This article, by Emily Morton, is part of a series highlighting members of the Office of Sustainability’s Experts Database. In a collaboration with instructor Madeline Fisher’s course, LSC 561: Writing Science for the Public, students interviewed campus sustainability experts and produced short feature stories.
The landscapes and diverse plants and animals bring visitors to the UW Arboretum. But beyond its beauty, have you ever stopped to think about the buildings that keep it running?
UW Arboretum director Karen Oberhauser has. Over the past five years, as part of upholding the Arboretum’s Platinum Certification through the Office of Sustainability, she has spearheaded the implementation of sustainability practices in the buildings around the property.
Focusing on refurbishing buildings might come as a surprise when thinking of protecting Wisconsin’s landscapes, but to Oberhauser these efforts fit perfectly within the organization’s three-pronged mission. Through caring for 1,260 acres, providing outreach and public education, and conducting and supporting research on land restoration, land management, and biodiversity, the Arboretum works toward creating a better informed, sustainable, and protected world.
Whether it’s supporting UW researchers or providing guided hikes and other free public activities, their team aims towards existing sustainably. Or as Oberhauser says, “living now in a way that allows … all of the systems that support us to be there for future generations.”
A passion for sustainability has motivated Oberhauser’s career. Her interest in conservation grew from researching the behaviors of monarch butterflies in response to climate change, among other topics, throughout her education at UW–Madison, Harvard University, and the University of Minnesota, leading her to discover a love for motivating people to care for environmental issues. She even headed the first Conservation Biology graduate program at the University of Minnesota. Since the field of conservation biology was not firmly established when she began her education, Oberhauser has been able to watch it evolve throughout her career as the field continues to grow. These experiences have led her to the present: returning to Wisconsin near family and outdoor adventures to direct the Arboretum with a team that shares her attitudes about sustainability.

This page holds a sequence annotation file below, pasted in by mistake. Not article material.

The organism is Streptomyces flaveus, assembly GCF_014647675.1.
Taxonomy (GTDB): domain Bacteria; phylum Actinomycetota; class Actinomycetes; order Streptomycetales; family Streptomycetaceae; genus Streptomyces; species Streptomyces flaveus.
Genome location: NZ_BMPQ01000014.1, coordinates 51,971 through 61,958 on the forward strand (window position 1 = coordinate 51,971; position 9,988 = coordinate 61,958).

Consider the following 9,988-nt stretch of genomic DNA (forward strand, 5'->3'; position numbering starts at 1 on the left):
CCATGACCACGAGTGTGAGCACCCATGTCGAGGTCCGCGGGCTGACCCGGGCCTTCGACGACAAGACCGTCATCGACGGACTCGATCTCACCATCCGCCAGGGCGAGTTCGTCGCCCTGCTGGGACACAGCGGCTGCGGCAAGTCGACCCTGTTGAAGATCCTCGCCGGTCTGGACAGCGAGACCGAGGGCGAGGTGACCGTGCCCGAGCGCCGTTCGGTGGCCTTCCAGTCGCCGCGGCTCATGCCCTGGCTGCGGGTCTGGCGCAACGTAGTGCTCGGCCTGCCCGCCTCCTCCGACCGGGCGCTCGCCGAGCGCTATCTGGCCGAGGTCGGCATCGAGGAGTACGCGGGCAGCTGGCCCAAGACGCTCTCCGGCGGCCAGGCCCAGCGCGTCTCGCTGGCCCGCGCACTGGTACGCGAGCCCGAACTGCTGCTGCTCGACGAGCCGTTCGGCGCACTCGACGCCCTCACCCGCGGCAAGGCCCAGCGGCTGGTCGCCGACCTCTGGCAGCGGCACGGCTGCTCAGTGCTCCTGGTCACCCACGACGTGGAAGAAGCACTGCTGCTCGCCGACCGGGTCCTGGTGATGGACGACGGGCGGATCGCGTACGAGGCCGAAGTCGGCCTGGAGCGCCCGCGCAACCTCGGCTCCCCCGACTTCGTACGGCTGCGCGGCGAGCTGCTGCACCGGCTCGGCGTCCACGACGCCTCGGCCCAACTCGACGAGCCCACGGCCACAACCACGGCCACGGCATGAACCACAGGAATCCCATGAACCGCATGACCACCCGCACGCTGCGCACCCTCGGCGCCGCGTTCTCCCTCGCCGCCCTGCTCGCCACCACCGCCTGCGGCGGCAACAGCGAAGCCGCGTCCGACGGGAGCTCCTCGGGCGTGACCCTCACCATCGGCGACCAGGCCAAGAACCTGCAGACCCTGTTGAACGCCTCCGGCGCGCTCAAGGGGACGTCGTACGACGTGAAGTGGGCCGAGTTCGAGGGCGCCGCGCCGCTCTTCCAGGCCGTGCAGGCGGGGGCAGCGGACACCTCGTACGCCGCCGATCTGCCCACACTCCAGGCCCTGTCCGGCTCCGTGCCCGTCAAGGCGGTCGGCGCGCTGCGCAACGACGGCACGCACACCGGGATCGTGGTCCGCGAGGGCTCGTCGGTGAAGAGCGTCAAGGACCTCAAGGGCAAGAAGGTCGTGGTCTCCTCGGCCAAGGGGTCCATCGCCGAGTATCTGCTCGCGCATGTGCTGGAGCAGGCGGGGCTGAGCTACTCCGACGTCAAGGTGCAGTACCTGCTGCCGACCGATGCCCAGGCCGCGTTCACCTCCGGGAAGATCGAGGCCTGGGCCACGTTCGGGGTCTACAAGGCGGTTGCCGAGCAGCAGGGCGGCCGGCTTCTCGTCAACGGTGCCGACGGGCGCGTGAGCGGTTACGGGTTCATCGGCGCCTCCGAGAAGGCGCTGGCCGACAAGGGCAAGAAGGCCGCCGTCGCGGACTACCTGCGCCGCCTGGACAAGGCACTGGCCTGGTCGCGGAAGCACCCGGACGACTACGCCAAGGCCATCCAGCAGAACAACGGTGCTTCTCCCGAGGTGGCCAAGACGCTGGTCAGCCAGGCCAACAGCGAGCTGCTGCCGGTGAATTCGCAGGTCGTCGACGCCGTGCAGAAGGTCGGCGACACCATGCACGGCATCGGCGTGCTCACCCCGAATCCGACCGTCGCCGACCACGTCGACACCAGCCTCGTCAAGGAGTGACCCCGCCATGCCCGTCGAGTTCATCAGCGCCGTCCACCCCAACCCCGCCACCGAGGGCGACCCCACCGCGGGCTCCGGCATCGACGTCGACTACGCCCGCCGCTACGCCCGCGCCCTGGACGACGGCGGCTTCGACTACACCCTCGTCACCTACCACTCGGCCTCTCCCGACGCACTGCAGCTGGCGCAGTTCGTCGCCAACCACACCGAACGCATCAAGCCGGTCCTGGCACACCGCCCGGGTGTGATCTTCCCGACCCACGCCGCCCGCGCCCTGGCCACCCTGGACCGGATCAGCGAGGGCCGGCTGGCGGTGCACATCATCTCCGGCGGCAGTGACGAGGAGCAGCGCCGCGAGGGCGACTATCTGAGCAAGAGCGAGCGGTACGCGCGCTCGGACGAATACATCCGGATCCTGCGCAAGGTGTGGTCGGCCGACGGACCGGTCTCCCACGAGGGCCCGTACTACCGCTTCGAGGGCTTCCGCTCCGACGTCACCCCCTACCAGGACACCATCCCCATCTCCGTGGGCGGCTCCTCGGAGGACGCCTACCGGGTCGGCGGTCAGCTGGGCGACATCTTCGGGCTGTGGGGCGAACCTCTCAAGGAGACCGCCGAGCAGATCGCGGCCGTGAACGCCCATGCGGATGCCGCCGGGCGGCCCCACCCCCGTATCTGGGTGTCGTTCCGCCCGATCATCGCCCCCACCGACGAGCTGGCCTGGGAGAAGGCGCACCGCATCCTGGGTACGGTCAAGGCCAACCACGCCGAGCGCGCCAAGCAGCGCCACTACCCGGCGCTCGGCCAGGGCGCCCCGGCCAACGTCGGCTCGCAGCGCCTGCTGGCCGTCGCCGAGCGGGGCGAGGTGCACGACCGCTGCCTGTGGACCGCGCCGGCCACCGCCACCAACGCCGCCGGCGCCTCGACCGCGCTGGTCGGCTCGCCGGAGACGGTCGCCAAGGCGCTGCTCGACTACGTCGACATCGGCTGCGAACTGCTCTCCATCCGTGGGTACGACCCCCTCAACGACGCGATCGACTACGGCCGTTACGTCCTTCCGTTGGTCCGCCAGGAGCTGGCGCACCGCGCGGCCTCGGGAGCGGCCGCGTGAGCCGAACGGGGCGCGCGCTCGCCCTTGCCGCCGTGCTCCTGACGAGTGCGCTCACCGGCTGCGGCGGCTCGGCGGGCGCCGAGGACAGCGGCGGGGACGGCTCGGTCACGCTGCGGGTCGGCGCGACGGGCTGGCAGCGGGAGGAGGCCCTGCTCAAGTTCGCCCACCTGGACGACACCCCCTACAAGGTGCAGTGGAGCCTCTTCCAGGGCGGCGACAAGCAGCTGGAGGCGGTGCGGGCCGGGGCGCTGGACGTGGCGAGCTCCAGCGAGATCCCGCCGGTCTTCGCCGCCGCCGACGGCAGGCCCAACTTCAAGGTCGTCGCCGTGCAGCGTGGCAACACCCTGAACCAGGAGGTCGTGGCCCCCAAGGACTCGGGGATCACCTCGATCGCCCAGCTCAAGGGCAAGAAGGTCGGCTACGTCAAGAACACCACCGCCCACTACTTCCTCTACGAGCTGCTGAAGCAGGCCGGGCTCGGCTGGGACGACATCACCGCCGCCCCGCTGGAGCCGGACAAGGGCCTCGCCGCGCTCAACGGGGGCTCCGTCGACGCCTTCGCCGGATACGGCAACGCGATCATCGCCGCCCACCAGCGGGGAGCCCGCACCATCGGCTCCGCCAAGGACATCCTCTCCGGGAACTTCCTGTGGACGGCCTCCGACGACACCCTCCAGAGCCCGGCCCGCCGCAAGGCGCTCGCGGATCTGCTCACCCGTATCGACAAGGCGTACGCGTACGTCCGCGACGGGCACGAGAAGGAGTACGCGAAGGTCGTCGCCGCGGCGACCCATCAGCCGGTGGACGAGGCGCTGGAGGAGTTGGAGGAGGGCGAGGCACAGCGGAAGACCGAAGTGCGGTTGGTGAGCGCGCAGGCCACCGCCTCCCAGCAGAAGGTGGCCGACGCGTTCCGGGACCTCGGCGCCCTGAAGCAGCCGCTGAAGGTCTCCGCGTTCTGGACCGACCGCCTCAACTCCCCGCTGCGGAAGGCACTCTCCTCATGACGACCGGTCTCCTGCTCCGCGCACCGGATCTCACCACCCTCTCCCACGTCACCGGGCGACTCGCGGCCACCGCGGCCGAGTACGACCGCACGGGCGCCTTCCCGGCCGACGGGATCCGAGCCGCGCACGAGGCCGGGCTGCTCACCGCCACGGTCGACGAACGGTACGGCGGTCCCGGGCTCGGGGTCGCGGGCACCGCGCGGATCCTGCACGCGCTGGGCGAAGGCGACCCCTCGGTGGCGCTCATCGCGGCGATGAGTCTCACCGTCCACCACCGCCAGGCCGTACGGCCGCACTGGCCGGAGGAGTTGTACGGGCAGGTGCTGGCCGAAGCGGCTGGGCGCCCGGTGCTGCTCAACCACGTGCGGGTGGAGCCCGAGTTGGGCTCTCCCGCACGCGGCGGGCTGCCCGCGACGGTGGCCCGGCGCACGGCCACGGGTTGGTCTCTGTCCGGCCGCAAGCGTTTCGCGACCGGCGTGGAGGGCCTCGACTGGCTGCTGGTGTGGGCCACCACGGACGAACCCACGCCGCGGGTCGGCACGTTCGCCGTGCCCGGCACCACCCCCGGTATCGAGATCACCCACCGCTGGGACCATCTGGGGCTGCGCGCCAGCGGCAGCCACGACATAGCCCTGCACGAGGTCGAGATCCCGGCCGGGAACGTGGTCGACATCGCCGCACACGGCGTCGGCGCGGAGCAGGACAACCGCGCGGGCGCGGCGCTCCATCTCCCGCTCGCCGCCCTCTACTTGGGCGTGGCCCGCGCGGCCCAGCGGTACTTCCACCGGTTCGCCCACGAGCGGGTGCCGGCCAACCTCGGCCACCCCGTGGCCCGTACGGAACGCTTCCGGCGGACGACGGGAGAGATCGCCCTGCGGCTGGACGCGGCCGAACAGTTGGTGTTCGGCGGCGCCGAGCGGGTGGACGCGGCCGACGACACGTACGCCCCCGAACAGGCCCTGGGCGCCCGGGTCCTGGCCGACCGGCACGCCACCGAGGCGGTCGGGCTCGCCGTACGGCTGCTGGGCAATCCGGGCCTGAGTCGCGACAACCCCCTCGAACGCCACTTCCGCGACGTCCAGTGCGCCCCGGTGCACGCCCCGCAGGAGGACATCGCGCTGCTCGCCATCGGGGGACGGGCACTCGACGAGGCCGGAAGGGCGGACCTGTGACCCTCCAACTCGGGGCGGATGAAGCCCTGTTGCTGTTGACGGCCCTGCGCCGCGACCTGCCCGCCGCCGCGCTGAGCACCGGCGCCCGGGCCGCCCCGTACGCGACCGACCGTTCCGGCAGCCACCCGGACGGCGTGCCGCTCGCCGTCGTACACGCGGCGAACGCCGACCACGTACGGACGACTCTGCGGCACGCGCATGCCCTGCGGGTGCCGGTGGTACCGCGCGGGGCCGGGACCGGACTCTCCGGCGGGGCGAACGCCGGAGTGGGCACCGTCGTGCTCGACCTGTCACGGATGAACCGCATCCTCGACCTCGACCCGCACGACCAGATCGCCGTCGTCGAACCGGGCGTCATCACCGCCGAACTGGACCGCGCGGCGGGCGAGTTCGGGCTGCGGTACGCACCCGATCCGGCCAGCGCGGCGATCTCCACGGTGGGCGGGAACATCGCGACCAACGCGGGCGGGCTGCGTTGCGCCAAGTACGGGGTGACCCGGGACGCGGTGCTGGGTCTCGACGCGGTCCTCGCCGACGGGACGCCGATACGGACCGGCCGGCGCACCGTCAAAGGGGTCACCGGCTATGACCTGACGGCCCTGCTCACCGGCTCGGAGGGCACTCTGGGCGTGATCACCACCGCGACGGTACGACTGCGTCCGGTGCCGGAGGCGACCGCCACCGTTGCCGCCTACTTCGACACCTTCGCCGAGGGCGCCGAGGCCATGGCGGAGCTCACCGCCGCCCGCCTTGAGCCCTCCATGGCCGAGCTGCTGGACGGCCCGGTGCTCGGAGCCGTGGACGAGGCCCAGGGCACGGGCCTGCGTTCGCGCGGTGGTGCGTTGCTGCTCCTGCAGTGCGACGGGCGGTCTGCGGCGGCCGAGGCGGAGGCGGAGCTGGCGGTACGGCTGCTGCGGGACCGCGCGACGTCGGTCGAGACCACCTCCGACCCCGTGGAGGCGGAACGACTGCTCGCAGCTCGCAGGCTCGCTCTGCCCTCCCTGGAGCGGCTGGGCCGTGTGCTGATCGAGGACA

After becoming director in 2017, Oberhauser noticed a gap in the sustainable actions of the Arboretum.
“We needed more usable space,” she said. “We have all these old buildings that were built in the 1930s, and they had just been falling deeper and deeper into a state of neglect.”
She took it upon herself to find a solution in how to approach the seemingly unusable structures on the Arboretum property.
“There was a conversation about, do we start over and build a new building? But we’ve decided to focus on fixing up those old buildings to minimize our environmental footprint.”
As a result, the Arboretum has begun to update all buildings to better align with the values of the organization most often applied to work done on the land: environmental impact and sustainability. It has not only installed solar panels on the Visitor Center but also recently retrofitted all lightbulbs and fixtures.
A newfound focus on renewing buildings doesn’t mean the Arboretum has forgotten about the land. The team is continuing to hold community events for all ages, including naturalist-led tours every Sunday, summer camps, lecture series, Earth Day events, and more. Additionally, the Arboretum continues to work with the Office of Sustainability to find ways to make events more sustainable by implementing more recycling options and buying more sustainable products.
Ultimately these localized efforts contribute to a bigger effort: the wellbeing of our planet.
“I sometimes say, a little tongue and cheek, that really our mission is to try to save the world,” Oberhauser said, who recently announced her retirement. “And I believe that. That the things that we do in all of these areas—education, caring for the land, and doing research that supports other people to care for the land—are really important, and that feels good.”